I’d known about the sad demise of Danny Whitten strictly within the context of his involvement with Young but listening to this album brings home just how talented he was, especially as a rock vocalist. He wrote five of the eleven tracks, and all but three feature him as lead singer. Among my favorite Whitten vocals are the opener Gone Dead Train (subtly driven by Jack Nitzsche’s piano), Look at All the Things (which could’ve been a blueprint for much of their work with Neil), Nitzsche’s Carolay (which hints at Jack’s experience as conductor/arranger for the now late Phil Spector), and his signature song, the sad ballad I Don’t Want to Talk About It – a track made somewhat famous when recorded by Rod Stewart in 1975. This original is enhanced by the sweet slide guitar work of guest player Ry Cooder, who also appears on Whitten’s Dirty Dirty and Nitzsche’s Crow Jane Lady.

Whitten
Lofgren

Then-nineteen-year-old Nils Lofgren contributed two tracks, including one of my favorites on the album, Beggars Day, which features a much more gravelly, experienced sounding vocal than might be expected from someone so young. It’s somewhat reminiscent of Joe Walsh in his James Gang days. Even the guitar solo is familiar in that regard. Crazy Horse is a no-frills rock band, and saying anything else about this album would just be unnecessary hyperbole. If you like the Horse with Neil Young, listen to this album. The louder the better.

Tracklist

Side One:

  1. Gone Dead Train
  2. Dance, Dance, Dance
  3. Look at All the Things
  4. Beggars Day
  5. I Don’t Want to Talk About It

Side Two:

  1. Downtown
  2. Carolay
  3. Dirty, Dirty
  4. Nobody
  5. I’ll Get By
  6. Crow Jane Lady

-Stephen

https://www.allmusic.com/album/crazy-horse-mw0000113305

https://en.wikipedia.org/wiki/Crazy_Horse_(album)

https://en.wikipedia.org/wiki/I_Don%27t_Want_to_Talk_About_It

February 1 – When Ginger Baker Battled Elvin Jones

2/1/71: Ginger Baker vs. Elvin Jones

Nothing happenin…Cat’s got delusions of grandeur with no grounds. They should make him an astronaut and lose his ass! – Jazz great Elvin Jones on Ginger Baker

In an industry teeming with characters, Ginger Baker stood out. Whether it was his trademark red lion’s mane back in the day or his pissed off at the world countenance as seen in the fantastic 2012 documentary Beware of Mr. Baker, one could never rightly suggest he lacked self-confidence or balls or however you want to put it. Baker always considered himself to be a jazz drummer who played in rock bands – although he did consider Cream to be a jazz group – and he aimed to prove that as fact with his post-Blind Faith project Ginger Baker’s Air Force, which combined rock, western jazz, and Afro-jazz influences. Word of Baker’s jazz bravado seeped into the jazz scene.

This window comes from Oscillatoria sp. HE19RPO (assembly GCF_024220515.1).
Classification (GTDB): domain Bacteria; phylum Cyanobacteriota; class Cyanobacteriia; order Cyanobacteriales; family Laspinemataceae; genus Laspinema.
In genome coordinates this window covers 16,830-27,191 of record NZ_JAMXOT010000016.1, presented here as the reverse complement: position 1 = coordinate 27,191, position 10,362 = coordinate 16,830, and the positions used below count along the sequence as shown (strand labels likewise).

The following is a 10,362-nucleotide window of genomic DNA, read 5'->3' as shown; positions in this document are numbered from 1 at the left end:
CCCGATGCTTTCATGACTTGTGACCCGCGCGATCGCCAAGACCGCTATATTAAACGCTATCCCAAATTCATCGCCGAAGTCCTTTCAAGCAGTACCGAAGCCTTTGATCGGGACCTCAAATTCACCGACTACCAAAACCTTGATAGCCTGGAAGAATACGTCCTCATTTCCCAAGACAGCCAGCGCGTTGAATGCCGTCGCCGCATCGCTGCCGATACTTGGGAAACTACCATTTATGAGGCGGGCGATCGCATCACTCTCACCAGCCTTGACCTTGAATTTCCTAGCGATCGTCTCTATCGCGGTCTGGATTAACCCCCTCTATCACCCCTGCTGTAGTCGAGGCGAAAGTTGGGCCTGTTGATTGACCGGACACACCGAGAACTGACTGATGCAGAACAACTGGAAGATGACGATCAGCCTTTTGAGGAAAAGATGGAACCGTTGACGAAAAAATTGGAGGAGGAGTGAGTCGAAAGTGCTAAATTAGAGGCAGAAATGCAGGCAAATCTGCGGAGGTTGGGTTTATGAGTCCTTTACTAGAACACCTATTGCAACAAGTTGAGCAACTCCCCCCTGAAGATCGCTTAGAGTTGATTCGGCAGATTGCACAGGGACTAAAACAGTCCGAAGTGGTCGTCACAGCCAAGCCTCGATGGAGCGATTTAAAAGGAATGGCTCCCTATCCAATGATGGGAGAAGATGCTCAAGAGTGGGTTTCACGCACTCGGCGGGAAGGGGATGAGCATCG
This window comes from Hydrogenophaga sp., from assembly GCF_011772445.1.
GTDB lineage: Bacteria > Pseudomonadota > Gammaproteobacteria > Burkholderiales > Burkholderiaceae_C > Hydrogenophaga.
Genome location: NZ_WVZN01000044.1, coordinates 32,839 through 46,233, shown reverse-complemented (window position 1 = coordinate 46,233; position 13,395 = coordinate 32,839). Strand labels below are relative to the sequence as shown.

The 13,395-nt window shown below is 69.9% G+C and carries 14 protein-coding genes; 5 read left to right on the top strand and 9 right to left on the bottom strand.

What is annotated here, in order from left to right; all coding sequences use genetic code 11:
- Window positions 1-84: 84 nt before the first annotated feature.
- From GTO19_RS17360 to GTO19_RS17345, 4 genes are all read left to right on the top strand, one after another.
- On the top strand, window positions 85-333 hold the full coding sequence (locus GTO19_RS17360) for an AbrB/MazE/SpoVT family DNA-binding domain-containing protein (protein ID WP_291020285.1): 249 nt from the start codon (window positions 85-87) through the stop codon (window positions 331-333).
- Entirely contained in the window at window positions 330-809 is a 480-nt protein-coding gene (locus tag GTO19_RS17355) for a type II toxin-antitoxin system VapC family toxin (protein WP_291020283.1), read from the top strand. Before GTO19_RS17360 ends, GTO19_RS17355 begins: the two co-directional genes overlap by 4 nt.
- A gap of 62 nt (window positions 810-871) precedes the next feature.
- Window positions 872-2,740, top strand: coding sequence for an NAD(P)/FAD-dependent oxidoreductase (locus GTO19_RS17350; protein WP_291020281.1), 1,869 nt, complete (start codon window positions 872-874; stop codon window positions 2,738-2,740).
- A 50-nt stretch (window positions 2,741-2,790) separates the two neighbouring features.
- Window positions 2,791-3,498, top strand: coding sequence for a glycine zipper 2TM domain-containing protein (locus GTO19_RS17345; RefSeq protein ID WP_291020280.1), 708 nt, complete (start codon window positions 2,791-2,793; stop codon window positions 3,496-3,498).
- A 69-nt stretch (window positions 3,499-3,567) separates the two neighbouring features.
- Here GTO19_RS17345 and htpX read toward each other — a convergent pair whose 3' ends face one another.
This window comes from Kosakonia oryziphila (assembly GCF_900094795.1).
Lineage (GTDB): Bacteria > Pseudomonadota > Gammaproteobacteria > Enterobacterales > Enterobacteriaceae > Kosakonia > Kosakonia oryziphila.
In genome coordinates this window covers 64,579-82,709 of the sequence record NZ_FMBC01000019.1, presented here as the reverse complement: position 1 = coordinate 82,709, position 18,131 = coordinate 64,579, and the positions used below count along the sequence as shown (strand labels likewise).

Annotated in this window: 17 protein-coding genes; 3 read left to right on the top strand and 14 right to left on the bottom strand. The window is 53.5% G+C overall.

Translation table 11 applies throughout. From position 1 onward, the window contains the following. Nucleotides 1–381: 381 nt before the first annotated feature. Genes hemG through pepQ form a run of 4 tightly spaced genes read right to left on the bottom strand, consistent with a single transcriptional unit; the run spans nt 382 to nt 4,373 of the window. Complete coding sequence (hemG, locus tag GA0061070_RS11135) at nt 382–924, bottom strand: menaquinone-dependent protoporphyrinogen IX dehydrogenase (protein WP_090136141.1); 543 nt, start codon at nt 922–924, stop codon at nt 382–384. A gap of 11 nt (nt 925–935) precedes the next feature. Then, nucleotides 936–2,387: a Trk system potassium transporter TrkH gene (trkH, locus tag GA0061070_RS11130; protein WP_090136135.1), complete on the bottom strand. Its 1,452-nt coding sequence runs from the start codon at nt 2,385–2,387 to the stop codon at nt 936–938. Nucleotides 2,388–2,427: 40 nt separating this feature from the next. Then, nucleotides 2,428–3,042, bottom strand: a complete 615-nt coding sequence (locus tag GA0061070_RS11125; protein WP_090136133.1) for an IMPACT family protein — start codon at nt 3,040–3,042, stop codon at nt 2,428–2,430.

When a journalist played the lengthy Blind Faith track Do What You Like for jazz great Elvin Jones, a veteran drummer who spent a career as side man for the likes of Miles Davis, Charles Mingus, Bud Powell, and perhaps most notably John Coltrane, Jones was not impressed and he made it known. As chatter between the two increased and a “battle” was on the horizon, Jones is alleged to have told an audience at one of his shows that “Baker had better put his drums where his mouth is.”

Ginger Baker vs Elvin Jones, Lyceum 1970 – SMART

The great drum-off took place at London’s Lyceum Theatre during the Air Force tour on this day 50 years ago, when Jones joined the ensemble on Aiko Biaye and a thirty-two minute Do What You Like (YouTube link above), trading drum licks with Baker. On the latter track, the soloing begins at roughly the nine-minute mark. When the drums ceased to pound, there were smiles and an embrace. Jazz journalists called it a Jones victory while rock scribes felt Baker more than held his own. Perhaps as much as anything, the “challenge” further cemented the legend of the jazz drummer in the wrong genre where, by the way, Baker was also the greatest – at least in his own mind.

image

Baker would later challenge another jazz great, Art Blakey, but late in life would scoff at the notion of the events being anything other than duets which took place in the spirit of mutual respect and admiration. Either way, the colliding of two worlds certainly spiced up the music scene.

Ginger Baker and Art Blakey in 1973:

-Stephen

https://ultimateclassicrock.com/ginger-baker-elvin-jones/#:~:text=Ginger%20Baker%20never%20wanted%20to,no%20small%20amount%20of%20bravado.

https://www.billboard.com/articles/columns/rock/8532290/ginger-baker-dead-jazz-drummer-rock-reputation/

https://en.wikipedia.org/wiki/Elvin_Jones

https://www.pghcitypaper.com/pittsburgh/famed-drummer-ginger-baker-talks-about-playing-alongside-legends-getting-older-and-his-cantankerous-reputation/Content?oid=1834231

Closing Out January 1971 in Music

1/11/71: Chicago – Chicago III